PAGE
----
You know, Dr. Faust that goes right into exactly what I experienced, I had a mildly sore arm, it felt a little bit like I had been punched by within 24 hours bad and some mild myalgias were gone. But I think that's in its own way, reassuring that my immune system encountered the spike protein, and said, Let's work to make sure we remember what this looks like. That's exactly how the vaccine is designed to work. I think that's also part of the answer. I get people who tell me, well, really, why do I have to get it? I tested positive back in May. And frankly, I've got natural immunity. And I'm good enough with that. What do you think?

Dr. Russel Faust:

You know, so all the calls I've been on with the CDC. And these were some months ago, when they were looking at natural immunity, looking at the antibody titers, that sort of thing. All of those calls with CDC suggested that the natural immunity wanes fairly precipitously after a few months. And I don't think they're seeing that from the clinical trials with these vaccines. So I think the natural immunity, basically, your immune response against the native virus may not be as strong as that from something designed something selected and use for the vaccine. So I think we have to wait and see what things will look like in a year after the vaccine. But I think right now, the data suggests that the immune profile after the vaccine is stronger and longer lasting than the native infection profile. What do you think?

Dr. Steve McGraw:

I completely agree, I heard a immunologist that I think he was from Hopkins was suggesting that in vivo, studies show that the immune response for the vaccine is two to eight times more robust and long lasting than the ones they see in the native infection. And that's especially true because not all natural infections are the same. We've seen people with very minimal if any symptoms, and we think that their immune response is likely, while they might have tested positive, to not be long lasting at all, and others who had maybe more serious illness, arguably, they could have had a more robust immune response at the beginning. But that as well might not last as long. As you suggest maybe the one that's designed by the vaccine manufacturers for this very ideal target, the spike protein may, in fact be the best way going forward. Another argument I gave the person who suggested that was, you would feel really regretful I think if you would adored the illness to whatever extent you had, were ultimately offered a vaccine and said, No, I'm good. And then what's to say if you got infected again, your immune response wasn't long lasting, you could stick Gosh, I wish I'd taken the opportunity to be vaccinated and worried about it just happen. So it's sort of a way of you have an opportunity, it would make the most sense to probably not pass it up. When you know what the outcome is with that versus what we don't know your outcome would be with the natural infection.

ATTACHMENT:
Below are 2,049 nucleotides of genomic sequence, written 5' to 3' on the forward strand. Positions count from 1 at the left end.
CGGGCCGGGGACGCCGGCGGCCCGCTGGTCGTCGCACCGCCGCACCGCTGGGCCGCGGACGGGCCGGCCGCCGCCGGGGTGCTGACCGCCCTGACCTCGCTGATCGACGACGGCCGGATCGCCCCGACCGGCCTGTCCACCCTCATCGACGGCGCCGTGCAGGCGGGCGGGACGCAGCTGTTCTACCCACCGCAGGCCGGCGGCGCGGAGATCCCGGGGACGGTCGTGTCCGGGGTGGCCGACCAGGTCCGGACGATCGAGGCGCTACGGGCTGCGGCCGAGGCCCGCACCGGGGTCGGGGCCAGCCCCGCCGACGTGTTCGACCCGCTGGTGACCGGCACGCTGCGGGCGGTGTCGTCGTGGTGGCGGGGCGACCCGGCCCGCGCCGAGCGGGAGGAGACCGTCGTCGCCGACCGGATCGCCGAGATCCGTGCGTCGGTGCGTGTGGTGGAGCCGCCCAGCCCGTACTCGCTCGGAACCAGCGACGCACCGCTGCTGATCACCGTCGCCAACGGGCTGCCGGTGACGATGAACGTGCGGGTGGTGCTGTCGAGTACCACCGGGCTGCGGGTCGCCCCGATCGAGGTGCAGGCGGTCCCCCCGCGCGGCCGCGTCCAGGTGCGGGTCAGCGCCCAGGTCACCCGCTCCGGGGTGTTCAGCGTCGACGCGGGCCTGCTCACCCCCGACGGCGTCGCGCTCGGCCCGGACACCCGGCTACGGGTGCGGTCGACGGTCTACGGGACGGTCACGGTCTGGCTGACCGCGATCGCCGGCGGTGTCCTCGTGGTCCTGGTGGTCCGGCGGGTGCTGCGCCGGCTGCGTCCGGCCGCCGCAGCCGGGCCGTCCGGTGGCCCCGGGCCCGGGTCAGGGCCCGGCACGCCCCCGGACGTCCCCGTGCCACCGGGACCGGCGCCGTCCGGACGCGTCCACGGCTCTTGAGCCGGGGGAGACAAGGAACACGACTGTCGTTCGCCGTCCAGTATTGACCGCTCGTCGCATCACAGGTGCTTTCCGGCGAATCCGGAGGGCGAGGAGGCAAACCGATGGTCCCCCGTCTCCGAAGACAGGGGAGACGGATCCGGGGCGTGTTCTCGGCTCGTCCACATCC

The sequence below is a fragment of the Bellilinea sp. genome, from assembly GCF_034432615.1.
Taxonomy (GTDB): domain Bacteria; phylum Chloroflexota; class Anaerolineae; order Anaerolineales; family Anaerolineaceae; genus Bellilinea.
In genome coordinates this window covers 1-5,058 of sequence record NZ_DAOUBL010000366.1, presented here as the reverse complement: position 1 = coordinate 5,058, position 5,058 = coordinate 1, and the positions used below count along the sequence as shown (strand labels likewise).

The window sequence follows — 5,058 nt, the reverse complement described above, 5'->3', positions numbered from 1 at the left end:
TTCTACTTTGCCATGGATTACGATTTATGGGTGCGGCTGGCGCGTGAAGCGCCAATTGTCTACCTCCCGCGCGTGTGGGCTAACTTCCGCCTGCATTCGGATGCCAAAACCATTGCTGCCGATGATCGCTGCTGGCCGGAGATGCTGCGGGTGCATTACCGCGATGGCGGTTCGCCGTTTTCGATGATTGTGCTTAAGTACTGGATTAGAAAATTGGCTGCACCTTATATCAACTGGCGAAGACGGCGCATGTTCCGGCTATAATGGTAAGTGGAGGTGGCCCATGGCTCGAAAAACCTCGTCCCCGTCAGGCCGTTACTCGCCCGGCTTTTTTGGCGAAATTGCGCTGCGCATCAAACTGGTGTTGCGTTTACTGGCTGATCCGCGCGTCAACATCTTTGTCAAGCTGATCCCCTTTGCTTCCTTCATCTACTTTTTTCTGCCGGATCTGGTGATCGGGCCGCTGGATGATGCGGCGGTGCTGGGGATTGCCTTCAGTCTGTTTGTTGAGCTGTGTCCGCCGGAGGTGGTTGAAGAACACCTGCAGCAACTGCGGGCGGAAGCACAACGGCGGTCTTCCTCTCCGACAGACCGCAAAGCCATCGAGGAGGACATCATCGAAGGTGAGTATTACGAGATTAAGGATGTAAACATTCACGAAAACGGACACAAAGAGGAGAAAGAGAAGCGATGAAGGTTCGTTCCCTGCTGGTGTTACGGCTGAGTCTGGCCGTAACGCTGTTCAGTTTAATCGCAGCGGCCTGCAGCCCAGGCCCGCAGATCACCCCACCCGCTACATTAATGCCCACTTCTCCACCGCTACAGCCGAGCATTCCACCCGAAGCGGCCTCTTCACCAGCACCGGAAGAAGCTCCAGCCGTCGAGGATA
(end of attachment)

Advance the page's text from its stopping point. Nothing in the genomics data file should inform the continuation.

Dr. Russel Faust:

Agreed. And that's been our routine recommendation to our staff and everybody else's, even if you've tested positive previously is long as you've recovered, you should be vaccinated.

Dr. Steve McGraw:

I get that question too. I have people say, Well, I recovered, but it was real recent. I've only been asymptomatic for about a week and a half now. Do you think I should get the vaccine? And what I tell them is you should get it just not yet.

Dr. Russel Faust:

Yeah, you know, we're using kind of a 10 day to two week rule. As long as folks have met the standard 10 day time based return to work kind of profile. That is it's been 10 days since they tested positive, their symptom profile is waning. They've been a febrile for at least 24 hours. We give them a couple days beyond that, and then vaccinate we haven't run into that yet, but we've had the question like you.

Geoff Lassers: